Twenty Questions is a popular game which encourages deductive reasoning. Usually, one person is chosen to be the answerer. That person chooses a subject but does not reveal this to the others. All other players are questioners. They each take turns asking a question which can be answered with a simple “Yes” or “No”. Lying is not allowed, as it would ruin the game. If a questioner guesses the correct answer, that questioner wins and becomes the answerer for the next round. If 20 questions are asked without a correct guess, then the answerer has stumped the questioners and gets to be the answerer for another round.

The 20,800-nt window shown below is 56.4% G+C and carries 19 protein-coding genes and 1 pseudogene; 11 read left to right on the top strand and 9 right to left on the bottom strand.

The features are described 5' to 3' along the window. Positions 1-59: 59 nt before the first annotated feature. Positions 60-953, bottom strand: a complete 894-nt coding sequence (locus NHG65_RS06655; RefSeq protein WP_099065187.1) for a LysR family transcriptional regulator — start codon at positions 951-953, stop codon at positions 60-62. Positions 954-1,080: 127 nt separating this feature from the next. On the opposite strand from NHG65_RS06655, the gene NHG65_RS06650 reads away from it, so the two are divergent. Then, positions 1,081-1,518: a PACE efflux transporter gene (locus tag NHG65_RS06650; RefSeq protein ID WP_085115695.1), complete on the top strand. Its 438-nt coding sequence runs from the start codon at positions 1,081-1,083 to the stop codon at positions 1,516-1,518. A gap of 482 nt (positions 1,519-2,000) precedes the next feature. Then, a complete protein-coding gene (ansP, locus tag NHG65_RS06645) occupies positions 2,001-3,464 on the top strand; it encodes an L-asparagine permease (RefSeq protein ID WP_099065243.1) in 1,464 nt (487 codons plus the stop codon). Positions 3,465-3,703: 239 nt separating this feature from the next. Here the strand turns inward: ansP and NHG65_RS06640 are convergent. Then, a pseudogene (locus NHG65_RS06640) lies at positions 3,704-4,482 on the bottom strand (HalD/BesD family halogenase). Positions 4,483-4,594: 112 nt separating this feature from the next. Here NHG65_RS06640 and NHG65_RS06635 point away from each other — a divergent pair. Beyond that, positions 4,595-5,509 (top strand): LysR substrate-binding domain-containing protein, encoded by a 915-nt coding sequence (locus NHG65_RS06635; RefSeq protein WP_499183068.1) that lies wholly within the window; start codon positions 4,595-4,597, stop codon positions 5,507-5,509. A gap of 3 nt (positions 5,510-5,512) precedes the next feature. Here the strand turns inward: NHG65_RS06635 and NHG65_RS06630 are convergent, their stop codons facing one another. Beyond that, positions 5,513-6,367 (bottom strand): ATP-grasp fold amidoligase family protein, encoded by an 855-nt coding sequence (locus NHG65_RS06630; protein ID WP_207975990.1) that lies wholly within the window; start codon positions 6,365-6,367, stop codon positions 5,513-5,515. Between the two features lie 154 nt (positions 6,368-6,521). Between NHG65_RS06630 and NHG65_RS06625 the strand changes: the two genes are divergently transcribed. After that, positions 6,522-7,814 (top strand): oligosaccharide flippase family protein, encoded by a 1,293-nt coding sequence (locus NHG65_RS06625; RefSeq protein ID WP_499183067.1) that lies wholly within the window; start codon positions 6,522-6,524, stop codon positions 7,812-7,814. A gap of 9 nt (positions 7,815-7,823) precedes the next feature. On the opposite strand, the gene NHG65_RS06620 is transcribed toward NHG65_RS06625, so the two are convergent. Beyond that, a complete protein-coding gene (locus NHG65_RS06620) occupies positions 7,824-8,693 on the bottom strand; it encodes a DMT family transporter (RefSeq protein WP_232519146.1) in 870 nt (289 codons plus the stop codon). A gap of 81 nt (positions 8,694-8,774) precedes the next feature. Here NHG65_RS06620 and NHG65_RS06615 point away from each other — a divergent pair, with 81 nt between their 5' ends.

The above game is called 20Q and you can play it online at 20Q.net.
Now for some math:
game is often used as an example when teaching students about
information theory. Mathematically, if each question is structured to
eliminate half the objects, 20 questions will allow the questioner to
distinguish between 2^20 or 1,048,576 objects. Thus, the best strategy
for 20 Questions is to ask questions that will split the field of
remaining possibilities roughly in half each time. This process is
analogous to a binary search algorithm in computer science.